You ask should the government control what we see. How foolish do you have to be to remain unaware that the government do control what we see, in France, Germany, UK, Canada and USA you will encounter censorship of web content, aimed at suppressing criticism of certain government policies. Why do you think that while mainstream media has been screaming about chemical weapons use by Assad in Syria, you have read nothing about the US led coalition’s use in Mosul of thermobaric warheads which use fluorinated aluminium? You can learn how this” target=”_blank”>nasty stuff affects people here
For future reference, if you live in the USA you live in a fascist country controlled by the military / industrial complex, a cartel of defence contractors that through the lobby system influence policy. US President Eisenhower warned against their influence in his 1960 farewell speech (go on, look it up, don’t ask me to spoon feed you, your ignorance is not my responsibility). In 1962 John F Kennedy referred to secret” target=”_blank”>societies within the American government. A few weeks later he was dead. And as all intelligent people are aware because Kennedy was hit by two bullets fired from different directions, it was not the work of a lone shooter.You should practice what you preach, if you don’t like what you see in my threads, and you obviously don’t, do not read them.  Any further contribution from you in comment threads under my posts will be deleted because you are not capable of making an intelligent comment.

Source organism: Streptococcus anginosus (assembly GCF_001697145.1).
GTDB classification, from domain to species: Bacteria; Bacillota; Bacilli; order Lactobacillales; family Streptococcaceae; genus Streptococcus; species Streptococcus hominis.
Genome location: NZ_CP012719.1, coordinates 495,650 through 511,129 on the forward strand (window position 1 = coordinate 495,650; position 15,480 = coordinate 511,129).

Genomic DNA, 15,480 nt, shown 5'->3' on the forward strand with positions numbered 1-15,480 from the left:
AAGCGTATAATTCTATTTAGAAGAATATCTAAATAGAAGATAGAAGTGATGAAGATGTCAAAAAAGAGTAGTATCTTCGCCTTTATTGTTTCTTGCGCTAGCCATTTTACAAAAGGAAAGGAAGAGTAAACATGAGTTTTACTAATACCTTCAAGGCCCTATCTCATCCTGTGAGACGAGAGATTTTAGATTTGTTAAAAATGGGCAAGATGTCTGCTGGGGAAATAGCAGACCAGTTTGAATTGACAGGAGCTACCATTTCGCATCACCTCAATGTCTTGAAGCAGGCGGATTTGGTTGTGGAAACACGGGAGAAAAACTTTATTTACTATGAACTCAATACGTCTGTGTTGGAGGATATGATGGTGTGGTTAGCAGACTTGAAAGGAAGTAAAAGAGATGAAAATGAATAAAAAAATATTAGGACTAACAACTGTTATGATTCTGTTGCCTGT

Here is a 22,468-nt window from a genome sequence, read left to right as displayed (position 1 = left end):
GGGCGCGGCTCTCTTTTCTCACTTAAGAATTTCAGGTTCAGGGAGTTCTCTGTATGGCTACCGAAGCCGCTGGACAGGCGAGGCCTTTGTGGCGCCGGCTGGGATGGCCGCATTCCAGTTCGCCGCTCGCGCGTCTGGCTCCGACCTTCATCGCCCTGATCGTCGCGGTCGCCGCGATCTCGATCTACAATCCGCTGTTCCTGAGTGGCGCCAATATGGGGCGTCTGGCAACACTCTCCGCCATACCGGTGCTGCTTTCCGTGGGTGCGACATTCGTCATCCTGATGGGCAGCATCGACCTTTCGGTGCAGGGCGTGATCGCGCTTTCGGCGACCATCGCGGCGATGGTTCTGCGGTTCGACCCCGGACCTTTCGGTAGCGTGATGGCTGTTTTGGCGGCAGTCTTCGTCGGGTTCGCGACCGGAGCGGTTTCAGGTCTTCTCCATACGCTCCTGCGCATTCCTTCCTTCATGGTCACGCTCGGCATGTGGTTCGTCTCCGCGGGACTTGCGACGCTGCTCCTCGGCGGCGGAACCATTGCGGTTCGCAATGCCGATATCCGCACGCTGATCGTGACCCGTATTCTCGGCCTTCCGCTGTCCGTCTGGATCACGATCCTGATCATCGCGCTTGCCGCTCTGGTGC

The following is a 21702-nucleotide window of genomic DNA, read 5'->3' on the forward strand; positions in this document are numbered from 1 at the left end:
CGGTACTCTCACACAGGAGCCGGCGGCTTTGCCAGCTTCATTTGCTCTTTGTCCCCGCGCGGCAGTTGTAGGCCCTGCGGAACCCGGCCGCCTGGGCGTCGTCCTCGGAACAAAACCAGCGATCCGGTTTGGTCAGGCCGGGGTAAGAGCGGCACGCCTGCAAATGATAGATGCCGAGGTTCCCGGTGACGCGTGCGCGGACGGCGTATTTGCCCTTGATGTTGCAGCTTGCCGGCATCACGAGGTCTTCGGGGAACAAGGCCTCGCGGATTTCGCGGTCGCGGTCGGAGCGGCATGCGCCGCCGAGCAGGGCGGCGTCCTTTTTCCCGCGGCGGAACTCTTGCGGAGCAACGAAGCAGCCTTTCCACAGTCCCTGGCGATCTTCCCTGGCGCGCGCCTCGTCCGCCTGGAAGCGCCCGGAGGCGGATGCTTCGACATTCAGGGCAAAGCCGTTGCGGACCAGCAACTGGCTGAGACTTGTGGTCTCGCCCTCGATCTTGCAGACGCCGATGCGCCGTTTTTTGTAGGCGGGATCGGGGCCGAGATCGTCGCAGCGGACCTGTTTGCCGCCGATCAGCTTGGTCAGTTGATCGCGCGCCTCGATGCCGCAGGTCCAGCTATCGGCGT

Autumn CoteAdded Apr 12, 2017 – 1:27pm
Please note, the second best way to keep your comment thread active is to offer as many personal responses as possible.  As always, many thanks for your participation with Writer Beat!
Ian ThorpeAdded Apr 12, 2017 – 1:58pm
Dino Manalis
They can’t control the minds of those who have strong minds. Jesus said there are two kinds of people, sheep and goats and he was for the sheep. Napoleon Bonaparte said there are two kinds of soldiers, sheep and goats, sheep are cannon fodder, goats win wars.
I’m with Bonaparte on that, Jesus can have the sheep, I hope he enjoys his lamb curry.
Thomas NapersAdded Apr 12, 2017 – 3:26pm